Rivian’s new plant could employ as many as 10,000 workers.
Update 12/16/21: Rivian formally announced the plan with Georgia governor Brian Kemp at the State Capitol Thursday. It will begin construction on the plant next summer.
Over the past several months, EV automaker Rivian has been looking around the US for a new manufacturing plant — and may well decide on a site east of Atlanta, Georgia, near the cities of Covington and Madison.
The Associated Press reports that the Irvine, California based company could build one of the largest manufacturing facilities in the country, to rival BMW’s Spartanburg, South Carolina plant and Ford’s Louisville, Kentucky truck plant, among several others. While officials in Texas, Arizona and Michigan reportedly offered generous incentive packages to draw Rivian to their areas, Georgia could likely move forward as of Thursday’s reports.
Rivian’s announcement would be the largest industrial investment in Georgia’s history. The last major automaker to open large-scale operations in the state was Kia, which built out a 4,400-worker complex at West Point, on the border with Alabama, in 2009. Details remain scarce at this point, but the AP report notes Rivian’s deal could max out the state’s “mega project tax credit”, offering at least $118 million in state income tax credits, to say nothing of other state and local incentives.
The company plans to begin production in 2024, and produce 400,000 vehicles annually.
Rivian just launched its R1T pickup, built at its existing plant in Normal, Illinois. It plans to bring the R1S SUV to customers early next year, and the company needs to fulfill an order from Amazon (which holds a substantial stake in the EV maker) to deliver 100,000 delivery vans over the next few years.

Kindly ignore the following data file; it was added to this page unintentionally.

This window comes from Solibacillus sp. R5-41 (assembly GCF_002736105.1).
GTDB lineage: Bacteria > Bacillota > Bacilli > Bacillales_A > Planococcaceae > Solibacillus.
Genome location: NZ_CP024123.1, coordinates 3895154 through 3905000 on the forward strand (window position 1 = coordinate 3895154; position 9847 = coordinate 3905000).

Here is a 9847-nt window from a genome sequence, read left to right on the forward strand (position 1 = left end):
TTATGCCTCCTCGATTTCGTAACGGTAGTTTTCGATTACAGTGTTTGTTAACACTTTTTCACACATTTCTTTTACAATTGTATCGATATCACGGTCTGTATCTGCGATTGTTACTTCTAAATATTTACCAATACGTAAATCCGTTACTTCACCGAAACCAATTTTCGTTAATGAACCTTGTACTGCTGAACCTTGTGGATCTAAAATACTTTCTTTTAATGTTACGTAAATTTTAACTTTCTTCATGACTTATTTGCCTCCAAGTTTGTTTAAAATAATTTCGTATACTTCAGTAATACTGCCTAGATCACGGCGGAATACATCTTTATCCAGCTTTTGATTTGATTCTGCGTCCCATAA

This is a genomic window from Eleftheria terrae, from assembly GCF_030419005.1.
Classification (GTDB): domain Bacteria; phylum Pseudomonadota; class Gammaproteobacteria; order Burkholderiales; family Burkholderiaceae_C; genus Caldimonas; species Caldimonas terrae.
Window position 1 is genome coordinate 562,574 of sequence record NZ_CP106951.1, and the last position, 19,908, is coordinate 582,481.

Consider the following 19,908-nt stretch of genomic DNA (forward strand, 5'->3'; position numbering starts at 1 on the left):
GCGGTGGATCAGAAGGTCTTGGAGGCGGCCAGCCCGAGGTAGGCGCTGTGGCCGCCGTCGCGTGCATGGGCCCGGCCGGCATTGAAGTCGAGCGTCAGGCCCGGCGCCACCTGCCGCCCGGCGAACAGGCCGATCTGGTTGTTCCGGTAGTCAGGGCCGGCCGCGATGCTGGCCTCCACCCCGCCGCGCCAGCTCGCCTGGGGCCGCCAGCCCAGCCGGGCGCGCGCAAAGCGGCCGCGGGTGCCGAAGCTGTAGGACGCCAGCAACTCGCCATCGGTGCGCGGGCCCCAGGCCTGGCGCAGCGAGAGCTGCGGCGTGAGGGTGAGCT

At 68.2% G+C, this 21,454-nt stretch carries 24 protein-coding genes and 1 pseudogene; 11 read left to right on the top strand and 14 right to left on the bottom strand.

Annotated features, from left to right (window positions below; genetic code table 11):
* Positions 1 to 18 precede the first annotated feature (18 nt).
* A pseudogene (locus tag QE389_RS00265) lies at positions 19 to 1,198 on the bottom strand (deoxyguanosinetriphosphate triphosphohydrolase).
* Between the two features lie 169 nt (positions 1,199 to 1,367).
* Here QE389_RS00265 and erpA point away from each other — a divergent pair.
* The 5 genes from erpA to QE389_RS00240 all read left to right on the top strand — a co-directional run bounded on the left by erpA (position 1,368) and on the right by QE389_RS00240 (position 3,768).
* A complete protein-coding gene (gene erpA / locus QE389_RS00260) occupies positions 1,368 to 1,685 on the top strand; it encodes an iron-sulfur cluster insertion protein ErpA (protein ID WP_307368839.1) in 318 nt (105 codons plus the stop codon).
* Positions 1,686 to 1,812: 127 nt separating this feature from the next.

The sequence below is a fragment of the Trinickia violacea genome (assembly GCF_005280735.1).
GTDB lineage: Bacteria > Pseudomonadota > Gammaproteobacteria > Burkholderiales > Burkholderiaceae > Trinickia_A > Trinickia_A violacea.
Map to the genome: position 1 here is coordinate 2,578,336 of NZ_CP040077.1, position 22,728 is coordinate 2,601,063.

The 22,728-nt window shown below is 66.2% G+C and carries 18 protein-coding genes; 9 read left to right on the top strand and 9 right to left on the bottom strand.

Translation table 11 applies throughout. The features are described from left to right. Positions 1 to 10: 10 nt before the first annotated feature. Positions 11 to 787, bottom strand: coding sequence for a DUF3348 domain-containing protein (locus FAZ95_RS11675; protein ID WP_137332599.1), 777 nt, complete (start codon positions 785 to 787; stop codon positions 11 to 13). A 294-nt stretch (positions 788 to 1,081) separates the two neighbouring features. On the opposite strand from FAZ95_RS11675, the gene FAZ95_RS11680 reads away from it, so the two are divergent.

Smart move, or too early for Rivian?
The electric vehicle market is at a “tipping point”, argues the company and its CEO, RJ Scaringe. Making an SUV and truck, the growing automaker — flush with cash from its $11.9 billion stock offering — claims it is in a prime position to seize market share in the industry’s most popular and profitable segments.
Nevertheless, the company has yet to deliver a high volume of R1Ts to customers as of late 2021. “If actual deliveries don’t start picking up, the markets could turn against [Rivian] as they have with some other EV startups not called Tesla,” said Sam Abuelsamid, the principal mobility analyst for Guidehouse Insights. While vehicles are slowly making their way out to customers, making such a major investment without generating some return could jeopardize the company’s status in the market.
At time of writing Thursday, Rivian’s stock actually dropped 5% on this news, as investors eye how the company will move. At the moment, Rivian’s value (market cap) sits around $93 billion, more than Ford or General Motors.